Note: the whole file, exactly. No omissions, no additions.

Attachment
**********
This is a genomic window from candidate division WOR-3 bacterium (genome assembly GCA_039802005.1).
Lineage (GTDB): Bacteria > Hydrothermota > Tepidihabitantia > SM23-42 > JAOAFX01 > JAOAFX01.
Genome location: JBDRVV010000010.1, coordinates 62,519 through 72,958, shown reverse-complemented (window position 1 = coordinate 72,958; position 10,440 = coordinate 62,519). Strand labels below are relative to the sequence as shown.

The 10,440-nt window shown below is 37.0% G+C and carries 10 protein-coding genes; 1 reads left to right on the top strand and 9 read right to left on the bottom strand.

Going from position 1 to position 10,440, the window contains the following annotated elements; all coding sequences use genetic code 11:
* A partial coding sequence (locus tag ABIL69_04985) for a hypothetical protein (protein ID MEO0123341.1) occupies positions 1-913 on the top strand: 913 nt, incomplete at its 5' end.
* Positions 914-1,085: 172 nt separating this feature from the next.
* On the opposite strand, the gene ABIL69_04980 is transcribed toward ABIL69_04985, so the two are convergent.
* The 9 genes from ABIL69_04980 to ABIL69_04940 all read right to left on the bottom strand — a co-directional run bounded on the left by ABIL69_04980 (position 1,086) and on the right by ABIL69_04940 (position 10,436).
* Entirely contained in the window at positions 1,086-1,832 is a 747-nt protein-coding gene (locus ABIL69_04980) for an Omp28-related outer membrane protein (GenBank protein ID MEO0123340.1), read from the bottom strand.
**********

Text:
This is a genomic window from candidate division WOR-3 bacterium (genome assembly GCA_039802005.1).
Lineage (GTDB): Bacteria > Hydrothermota > Tepidihabitantia > SM23-42 > JAOAFX01 > JAOAFX01.
Genome location: JBDRVV010000010.1, coordinates 62,519 through 72,958, shown reverse-complemented (window position 1 = coordinate 72,958; position 10,440 = coordinate 62,519). Strand labels below are relative to the sequence as shown.

The 10,440-nt window shown below is 37.0% G+C and carries 10 protein-coding genes; 1 reads left to right on the top strand and 9 read right to left on the bottom strand.

Going from position 1 to position 10,440, the window contains the following annotated elements; all coding sequences use genetic code 11:
* A partial coding sequence (locus tag ABIL69_04985) for a hypothetical protein (protein ID MEO0123341.1) occupies positions 1-913 on the top strand: 913 nt, incomplete at its 5' end.
* Positions 914-1,085: 172 nt separating this feature from the next.
* On the opposite strand, the gene ABIL69_04980 is transcribed toward ABIL69_04985, so the two are convergent.
* The 9 genes from ABIL69_04980 to ABIL69_04940 all read right to left on the bottom strand — a co-directional run bounded on the left by ABIL69_04980 (position 1,086) and on the right by ABIL69_04940 (position 10,436).
* Entirely contained in the window at positions 1,086-1,832 is a 747-nt protein-coding gene (locus ABIL69_04980) for an Omp28-related outer membrane protein (GenBank protein ID MEO0123340.1), read from the bottom strand.